[Python-Dev] Python 3.x and bytes
robertc at robertcollins.net
Wed May 18 05:23:07 CEST 2011
On Wed, May 18, 2011 at 3:13 PM, Nick Coghlan <ncoghlan at gmail.com> wrote:
> On Wed, May 18, 2011 at 8:27 AM, Ethan Furman <ethan at stoneleaf.us> wrote:
>> On the one hand we have the 'bytes are ascii data' type interface, and on
>> the other we have the 'bytes are a list of integers between 0 - 256'
> No. Bytes are a list of integers between 0-256. End of story. Using
> them to represent text as well was precisely the problem with 2.x
> 8-bit strings, since the boundaries got blurred.
> However, as a matter of practicality, many byte-oriented protocols use
> ASCII to make elements of the protocol readable by humans. The
> "text-like" elements of the bytes and bytearray types are a concession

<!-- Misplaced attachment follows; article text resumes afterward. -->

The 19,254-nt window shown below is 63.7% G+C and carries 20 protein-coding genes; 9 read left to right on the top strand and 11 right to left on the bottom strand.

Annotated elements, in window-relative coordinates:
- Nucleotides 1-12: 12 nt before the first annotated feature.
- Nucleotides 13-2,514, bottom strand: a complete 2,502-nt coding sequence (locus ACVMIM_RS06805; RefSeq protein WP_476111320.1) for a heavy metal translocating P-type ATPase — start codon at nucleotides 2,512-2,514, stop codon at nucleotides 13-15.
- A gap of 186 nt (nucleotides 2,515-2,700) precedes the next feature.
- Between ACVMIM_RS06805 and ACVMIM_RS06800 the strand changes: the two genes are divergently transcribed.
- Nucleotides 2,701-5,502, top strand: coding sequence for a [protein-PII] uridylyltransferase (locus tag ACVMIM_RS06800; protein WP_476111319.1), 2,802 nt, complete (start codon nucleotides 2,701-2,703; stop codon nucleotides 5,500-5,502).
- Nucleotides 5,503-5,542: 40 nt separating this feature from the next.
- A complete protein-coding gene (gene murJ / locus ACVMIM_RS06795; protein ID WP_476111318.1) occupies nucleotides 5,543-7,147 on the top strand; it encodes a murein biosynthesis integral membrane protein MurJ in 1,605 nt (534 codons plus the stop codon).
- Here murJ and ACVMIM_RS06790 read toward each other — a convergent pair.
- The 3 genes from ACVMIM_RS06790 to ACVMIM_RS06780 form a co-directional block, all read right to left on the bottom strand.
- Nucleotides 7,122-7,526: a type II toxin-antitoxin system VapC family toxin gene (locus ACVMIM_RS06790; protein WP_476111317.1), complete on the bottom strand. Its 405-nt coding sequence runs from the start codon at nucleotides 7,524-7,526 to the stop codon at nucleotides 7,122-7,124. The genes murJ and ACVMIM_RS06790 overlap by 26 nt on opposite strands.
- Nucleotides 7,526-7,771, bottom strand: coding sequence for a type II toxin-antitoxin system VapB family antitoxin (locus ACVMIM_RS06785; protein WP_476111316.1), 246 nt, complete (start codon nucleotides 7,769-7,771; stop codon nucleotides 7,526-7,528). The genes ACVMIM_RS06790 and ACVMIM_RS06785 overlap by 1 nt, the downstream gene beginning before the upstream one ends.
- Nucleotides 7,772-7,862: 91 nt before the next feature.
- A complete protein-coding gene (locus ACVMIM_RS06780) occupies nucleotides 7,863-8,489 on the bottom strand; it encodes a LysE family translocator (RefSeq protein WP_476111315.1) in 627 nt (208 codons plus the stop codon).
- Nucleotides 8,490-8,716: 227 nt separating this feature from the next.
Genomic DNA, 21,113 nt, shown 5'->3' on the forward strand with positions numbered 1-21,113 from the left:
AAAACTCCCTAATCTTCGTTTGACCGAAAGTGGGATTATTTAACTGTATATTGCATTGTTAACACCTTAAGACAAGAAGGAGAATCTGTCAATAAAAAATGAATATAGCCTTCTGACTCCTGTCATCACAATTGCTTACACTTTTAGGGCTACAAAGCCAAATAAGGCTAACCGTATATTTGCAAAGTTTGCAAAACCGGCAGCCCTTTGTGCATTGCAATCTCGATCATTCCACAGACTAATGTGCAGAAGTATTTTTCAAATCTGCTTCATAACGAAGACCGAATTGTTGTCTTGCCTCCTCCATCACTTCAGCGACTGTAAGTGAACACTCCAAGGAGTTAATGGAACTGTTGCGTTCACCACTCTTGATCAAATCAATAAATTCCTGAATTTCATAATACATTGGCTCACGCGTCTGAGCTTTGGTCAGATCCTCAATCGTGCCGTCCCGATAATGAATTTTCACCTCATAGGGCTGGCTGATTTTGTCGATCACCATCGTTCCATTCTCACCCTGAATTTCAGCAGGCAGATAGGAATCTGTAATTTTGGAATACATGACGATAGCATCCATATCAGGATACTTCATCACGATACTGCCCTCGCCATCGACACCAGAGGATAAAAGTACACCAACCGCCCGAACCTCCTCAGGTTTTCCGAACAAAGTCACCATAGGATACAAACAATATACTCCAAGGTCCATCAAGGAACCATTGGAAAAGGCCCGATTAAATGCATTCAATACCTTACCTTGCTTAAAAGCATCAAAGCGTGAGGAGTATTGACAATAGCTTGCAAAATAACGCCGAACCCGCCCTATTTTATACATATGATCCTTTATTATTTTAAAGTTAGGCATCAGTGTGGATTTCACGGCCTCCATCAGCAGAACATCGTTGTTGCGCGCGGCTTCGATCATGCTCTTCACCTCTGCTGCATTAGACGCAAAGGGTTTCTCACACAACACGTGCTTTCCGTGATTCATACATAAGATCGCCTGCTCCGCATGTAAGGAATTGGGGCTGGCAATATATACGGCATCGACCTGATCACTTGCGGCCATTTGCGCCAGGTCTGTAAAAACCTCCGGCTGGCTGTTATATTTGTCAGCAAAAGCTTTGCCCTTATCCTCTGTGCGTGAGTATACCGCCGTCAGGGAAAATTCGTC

> to the existence of those protocols. However, that doesn't make them
> text - they're still binary data streams. If you want to treat them as
> text, convert them to "str" objects first (e.g. that's what
> urlib.urlparse does internally in order to operate on bytes and
> bytearray instances).
This is a not a useful argument - its an implementation choice in
Python 3, and urlparse converting bytes to 'str' to operate on them is
at best a kludge - you're forcing 5 times the storage (the original
bytes + 4 bytes-per-byte when its decoded into unicode) to work on
something which is defined as a BNF * that uses ascii *.
The Python 2 confusion was deplorable, but it doesn't make the Python
3 situation better: its different, but still very awkward for people
to write code that is correct and fast in.
Its probably too late to change, but please don't try to argue that
its correct: the continued confusion of folk running into this is
evidence that confusion *is happening*. Treat that as evidence and
think about how to fix it going forward.
More information about the Python-Dev